MIT’s ‘cyber-agriculture’ optimizes basil flavors

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The days when you could simply grow a basil plant from a seed by placing it on your windowsill and watering it regularly are gone — there’s no point now that machine learning-optimized hydroponic “cyber-agriculture” has produced a superior plant with more robust flavors. The future of pesto is here.

This research didn’t come out of a desire to improve sauces, however. It’s a study from MIT’s Media Lab and the University of Texas at Austin aimed at understanding how to both improve and automate farming.

In the study, published today in PLOS ONE, the question being asked was whether a growing environment could find and execute a growing strategy that resulted in a given goal — in this case, basil with stronger flavors.

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Vertical farms have nailed leafy greens. Next up: tasty peaches

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San Francisco-based Plenty already supplies produce for Google’s kitchens. Now it’s on a mission to expand what hydroponic farms can grow.

Of the many crops that Matt Barnard has developed, he has a particular fondness for his kale. “If you think about what most people imagine when then they think of kale, think again,” he says. “It’s nothing like the tough, bitter leaf we’re used to. It’s sweet and velvety. People say we should find another name for it.”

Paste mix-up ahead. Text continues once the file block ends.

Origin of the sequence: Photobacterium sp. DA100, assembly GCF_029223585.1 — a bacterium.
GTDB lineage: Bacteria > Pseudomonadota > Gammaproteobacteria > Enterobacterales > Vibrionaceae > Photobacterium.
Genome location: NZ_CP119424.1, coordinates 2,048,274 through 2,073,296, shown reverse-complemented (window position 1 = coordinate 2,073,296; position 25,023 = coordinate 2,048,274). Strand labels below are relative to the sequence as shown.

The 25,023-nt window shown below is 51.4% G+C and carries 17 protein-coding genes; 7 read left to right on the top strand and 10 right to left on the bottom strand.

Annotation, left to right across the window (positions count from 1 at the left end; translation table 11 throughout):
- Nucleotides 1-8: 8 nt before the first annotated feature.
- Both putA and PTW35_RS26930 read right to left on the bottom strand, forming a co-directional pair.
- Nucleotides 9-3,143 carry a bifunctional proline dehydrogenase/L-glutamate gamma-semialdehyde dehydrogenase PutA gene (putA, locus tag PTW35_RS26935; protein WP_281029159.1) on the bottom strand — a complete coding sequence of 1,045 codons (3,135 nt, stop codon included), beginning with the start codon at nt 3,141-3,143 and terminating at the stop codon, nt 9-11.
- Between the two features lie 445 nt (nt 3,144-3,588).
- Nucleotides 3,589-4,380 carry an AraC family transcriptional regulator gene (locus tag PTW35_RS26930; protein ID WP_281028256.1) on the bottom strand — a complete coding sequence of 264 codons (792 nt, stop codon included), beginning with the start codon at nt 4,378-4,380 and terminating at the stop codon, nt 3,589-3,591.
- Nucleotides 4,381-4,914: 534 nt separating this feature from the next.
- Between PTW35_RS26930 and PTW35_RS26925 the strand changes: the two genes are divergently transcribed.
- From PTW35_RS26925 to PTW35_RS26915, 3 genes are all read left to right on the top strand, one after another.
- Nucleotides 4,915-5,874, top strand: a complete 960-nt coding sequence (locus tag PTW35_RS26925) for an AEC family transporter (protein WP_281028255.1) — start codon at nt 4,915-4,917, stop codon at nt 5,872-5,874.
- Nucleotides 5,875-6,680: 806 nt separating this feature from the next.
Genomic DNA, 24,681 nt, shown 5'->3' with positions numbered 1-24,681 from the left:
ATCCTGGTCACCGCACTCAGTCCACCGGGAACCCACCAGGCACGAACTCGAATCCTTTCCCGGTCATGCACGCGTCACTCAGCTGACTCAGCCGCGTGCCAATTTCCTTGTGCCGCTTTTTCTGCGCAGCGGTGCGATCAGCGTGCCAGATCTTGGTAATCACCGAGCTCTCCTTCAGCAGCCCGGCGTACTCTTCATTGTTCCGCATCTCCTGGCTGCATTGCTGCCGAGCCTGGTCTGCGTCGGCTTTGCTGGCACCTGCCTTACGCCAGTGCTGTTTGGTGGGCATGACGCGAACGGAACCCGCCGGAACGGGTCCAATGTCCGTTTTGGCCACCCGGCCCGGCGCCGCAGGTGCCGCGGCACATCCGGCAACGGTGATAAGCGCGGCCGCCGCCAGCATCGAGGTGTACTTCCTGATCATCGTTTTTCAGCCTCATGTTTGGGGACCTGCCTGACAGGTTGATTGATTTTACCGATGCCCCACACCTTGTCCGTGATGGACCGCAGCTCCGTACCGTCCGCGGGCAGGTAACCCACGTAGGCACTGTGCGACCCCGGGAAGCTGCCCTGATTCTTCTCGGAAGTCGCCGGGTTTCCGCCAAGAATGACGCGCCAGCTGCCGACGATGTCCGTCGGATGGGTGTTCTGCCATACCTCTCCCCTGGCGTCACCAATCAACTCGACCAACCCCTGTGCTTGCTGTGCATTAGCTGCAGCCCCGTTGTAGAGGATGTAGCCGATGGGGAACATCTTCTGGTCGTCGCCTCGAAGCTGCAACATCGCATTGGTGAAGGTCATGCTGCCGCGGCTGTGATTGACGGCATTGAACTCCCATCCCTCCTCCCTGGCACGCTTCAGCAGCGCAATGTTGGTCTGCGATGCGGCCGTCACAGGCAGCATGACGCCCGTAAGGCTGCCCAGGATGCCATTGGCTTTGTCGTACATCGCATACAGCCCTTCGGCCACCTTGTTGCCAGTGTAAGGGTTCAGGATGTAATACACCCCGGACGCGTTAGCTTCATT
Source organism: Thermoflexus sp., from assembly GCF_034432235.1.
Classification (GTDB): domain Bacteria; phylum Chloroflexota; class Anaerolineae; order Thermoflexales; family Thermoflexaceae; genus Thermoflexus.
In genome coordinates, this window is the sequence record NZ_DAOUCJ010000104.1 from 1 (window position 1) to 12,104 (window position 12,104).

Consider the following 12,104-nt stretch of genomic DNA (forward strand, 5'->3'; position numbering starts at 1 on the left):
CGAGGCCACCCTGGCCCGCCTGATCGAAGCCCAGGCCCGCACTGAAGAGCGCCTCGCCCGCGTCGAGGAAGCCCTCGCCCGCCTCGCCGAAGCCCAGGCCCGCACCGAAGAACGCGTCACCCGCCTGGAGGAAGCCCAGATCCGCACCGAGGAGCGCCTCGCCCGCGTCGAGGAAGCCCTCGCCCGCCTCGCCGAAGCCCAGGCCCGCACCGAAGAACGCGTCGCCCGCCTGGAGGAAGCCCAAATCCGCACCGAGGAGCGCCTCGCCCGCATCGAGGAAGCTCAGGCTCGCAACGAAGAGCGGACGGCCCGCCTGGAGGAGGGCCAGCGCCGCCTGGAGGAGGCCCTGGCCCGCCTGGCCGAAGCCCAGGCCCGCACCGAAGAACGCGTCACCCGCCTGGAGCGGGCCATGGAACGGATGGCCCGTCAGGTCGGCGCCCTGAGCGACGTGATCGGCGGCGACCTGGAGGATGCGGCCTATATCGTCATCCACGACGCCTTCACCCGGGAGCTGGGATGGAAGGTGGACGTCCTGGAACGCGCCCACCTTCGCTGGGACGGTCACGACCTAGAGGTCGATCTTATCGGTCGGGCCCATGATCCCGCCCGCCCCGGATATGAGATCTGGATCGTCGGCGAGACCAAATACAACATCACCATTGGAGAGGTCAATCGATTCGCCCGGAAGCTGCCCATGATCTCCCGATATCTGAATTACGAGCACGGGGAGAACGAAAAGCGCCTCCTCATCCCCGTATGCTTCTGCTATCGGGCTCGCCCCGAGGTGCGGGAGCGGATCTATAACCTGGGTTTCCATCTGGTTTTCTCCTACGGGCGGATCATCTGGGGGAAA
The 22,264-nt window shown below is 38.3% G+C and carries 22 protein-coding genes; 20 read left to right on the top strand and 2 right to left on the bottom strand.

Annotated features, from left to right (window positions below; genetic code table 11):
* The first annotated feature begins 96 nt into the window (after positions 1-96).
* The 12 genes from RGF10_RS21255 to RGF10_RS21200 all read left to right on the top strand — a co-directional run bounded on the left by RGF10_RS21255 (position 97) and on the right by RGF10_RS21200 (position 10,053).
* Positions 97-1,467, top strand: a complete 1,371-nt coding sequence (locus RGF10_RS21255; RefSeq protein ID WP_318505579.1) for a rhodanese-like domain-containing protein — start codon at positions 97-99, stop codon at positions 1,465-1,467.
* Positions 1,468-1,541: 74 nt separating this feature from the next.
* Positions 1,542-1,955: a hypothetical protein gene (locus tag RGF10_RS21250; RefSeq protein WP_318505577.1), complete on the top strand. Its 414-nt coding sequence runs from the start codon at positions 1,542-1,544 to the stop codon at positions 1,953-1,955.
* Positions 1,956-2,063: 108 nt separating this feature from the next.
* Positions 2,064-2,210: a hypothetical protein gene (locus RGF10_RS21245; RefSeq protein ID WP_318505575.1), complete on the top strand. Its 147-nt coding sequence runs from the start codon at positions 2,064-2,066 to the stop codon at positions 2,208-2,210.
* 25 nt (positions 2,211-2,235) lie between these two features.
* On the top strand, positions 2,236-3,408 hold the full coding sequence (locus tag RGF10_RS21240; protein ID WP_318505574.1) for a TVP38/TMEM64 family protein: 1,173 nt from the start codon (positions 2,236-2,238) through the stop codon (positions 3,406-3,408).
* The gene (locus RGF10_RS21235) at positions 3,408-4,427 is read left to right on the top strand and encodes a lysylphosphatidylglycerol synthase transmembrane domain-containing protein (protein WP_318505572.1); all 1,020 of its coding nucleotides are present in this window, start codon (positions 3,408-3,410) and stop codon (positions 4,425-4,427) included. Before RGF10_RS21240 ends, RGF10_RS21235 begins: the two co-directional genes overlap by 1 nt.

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Urban Cultivator compact garden

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Fresh herbs taste better than their dried counterparts, and there is no denying that garden-fresh veggies are preferable to ones that have spent the past several days in a truck or on a supermarket shelf. People who are lucky enough to live in warmer climates can keep the fresh greens coming year-round, if they plant a garden. For those of us in colder regions, however, things get a bit more challenging come winter. We can rig up indoor herb gardens on windowsills or using full-spectrum fluorescent lights, but that can sometimes get a little complicated. If you can justify its price, however, there is an alternative – the Urban Cultivator. (Pics)

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BrightFarm – First Rooftop Greenhouse On Affordable Housing Project

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BrightFarm Rooftop Greenhouse

Solar is not the only green feature appearing on affordable housing projects these days. In fact, a project in the South Bronx is hoping to combat food miles and food deserts at the same time, growing fresh, nutritious vegetables in a 10,000 sq ft rooftop greenhouse on top of a six story affordable housing project. But does the project make sense?

Future Shoppers Will Be Able To ‘Pick’ Produce From Supermarket Shelves

Future Shoppers Will Be Able To ‘Pick’ Produce From Supermarket Shelves

 Shoppers in the future will be able to ‘harvest’ fruits and vegetables from supermarket shelves

Supermarket shoppers in the next decade will be able to pick fruit and vegetables from plants still growing on the shelves, according to a report into the future of retailing.

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